Rules for Racing
Back in the sixties and seventies, my uncles, Fred and Don, were very much into stockcar racing. Fred owned Tri-Co Speedway, and Don, being the ace mechanic that he was, naturally raced cars. The track was roughly a 5/8th mile oval dirt track that was steeply inclined all the way round.
In the early days, the dirt track became so hard packed it was almost like concrete, although the cars still put a ton of dust in the air during each race. By the end of the night, everyone went home covered in that Carolina red clay dust that got into everything! In the latter years, the track was paved with asphalt, which was a major improvement. It seemed to help the cars run faster and cut down on “drifting” owing to the loose dirt.
As in any sport, there were rules to follow, like the maximum cubic inch displacement of the engines, or the car’s overall minimum and maximum weight, right down to the type of fuel that was used.
Tri-Co track rules limited fuel types to either regular or high-test, the same that anyone could buy at their local gas station. Otherwise, some drivers looking for an advantage would use aircraft grade fuel, which was a higher octane than gas from the pump, meaning it burned hotter, and helped the cars run faster.
One incident sticks out in my mind when a short-tempered driver confronted Don and accused him of using illegal fuel, probably owing to the way Don blew by the competition to an easy victory. Words were exchanged, and they nearly got into a fight right there in the in-field except that the pit crews stepped in to separate everyone.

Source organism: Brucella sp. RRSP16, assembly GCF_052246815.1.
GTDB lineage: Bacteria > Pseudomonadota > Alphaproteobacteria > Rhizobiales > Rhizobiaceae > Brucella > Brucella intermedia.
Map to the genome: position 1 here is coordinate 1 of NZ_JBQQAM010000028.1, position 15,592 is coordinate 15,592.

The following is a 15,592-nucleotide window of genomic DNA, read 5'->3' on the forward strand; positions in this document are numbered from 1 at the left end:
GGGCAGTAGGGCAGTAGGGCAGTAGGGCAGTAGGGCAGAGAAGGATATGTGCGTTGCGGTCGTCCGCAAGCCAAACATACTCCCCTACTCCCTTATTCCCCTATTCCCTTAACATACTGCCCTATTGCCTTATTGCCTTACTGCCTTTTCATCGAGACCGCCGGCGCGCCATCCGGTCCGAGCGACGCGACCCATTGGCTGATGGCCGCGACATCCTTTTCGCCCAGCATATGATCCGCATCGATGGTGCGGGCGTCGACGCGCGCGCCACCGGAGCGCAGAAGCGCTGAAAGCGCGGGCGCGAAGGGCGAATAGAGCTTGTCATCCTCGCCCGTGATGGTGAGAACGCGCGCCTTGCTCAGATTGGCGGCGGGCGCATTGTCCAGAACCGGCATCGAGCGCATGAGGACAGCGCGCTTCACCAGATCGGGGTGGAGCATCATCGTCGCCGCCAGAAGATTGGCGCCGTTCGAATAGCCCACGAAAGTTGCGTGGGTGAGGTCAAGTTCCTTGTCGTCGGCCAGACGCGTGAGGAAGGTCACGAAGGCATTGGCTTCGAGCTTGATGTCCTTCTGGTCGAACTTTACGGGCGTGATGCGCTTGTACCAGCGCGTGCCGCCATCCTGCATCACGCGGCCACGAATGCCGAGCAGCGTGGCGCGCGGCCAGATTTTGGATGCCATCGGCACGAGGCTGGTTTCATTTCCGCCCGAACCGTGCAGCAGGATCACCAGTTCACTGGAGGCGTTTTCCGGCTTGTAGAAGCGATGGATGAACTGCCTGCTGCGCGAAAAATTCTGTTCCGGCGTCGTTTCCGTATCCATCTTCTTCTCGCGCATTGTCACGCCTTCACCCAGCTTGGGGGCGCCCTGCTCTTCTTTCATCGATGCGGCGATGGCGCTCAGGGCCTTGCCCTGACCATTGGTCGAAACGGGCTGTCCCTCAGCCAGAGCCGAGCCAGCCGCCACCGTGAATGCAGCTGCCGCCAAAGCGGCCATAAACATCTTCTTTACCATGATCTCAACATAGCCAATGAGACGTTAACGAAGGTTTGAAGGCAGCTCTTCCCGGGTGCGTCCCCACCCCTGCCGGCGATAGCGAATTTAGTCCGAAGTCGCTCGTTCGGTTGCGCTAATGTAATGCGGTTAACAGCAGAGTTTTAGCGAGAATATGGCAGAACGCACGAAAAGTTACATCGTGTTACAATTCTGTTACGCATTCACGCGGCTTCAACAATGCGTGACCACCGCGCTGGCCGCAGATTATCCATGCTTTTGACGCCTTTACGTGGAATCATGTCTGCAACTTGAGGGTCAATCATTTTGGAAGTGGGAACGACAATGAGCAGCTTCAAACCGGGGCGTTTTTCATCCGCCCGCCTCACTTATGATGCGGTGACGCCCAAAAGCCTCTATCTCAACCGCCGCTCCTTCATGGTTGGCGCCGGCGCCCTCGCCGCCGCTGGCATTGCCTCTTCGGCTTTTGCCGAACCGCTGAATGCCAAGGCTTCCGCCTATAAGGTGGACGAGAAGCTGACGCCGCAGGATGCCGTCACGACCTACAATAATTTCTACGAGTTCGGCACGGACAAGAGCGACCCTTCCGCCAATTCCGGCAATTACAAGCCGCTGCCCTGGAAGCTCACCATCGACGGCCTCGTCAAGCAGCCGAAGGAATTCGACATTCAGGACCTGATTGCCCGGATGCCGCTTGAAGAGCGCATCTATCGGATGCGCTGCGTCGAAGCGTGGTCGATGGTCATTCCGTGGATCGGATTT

The track officials took a sample from Don’s tank right on the spot, and after testing, declared that if it was any clearer you could drink it! Thus, no foul, and Don remained the winner of that particular race. No to brag, but my uncle Don was that good of a driver and mechanic that he quite often won on the local circuit where he raced. Both he and his mechanic, Lanky, could tune an engine like a Stradivarius to maximize performance.
Don drove a ‘68 Chevrolet Camaro running three wide slicks and one “normal” sized tire on the outside front right side. As Don explained, owing to the track’s incline, it caused a shift in the suspension and traction, which affected performance. So, they compensated by beefing up the suspension and running three slicks. However, since the front right tire didn’t carry as big a load, and to save weight, he ran a regular sized street tire. There were many rules and tricks to learn, but I got quite an education hanging out with a bunch of good ol’ country boys. And let’s face it, Carolina is nothing if not famous for stockcar racing!
As to rules, every race fan knows there are only two rules that really count: Drive fast; turn left.
Author Notes: Just sharing some memories from my childhood. I hope you enjoy.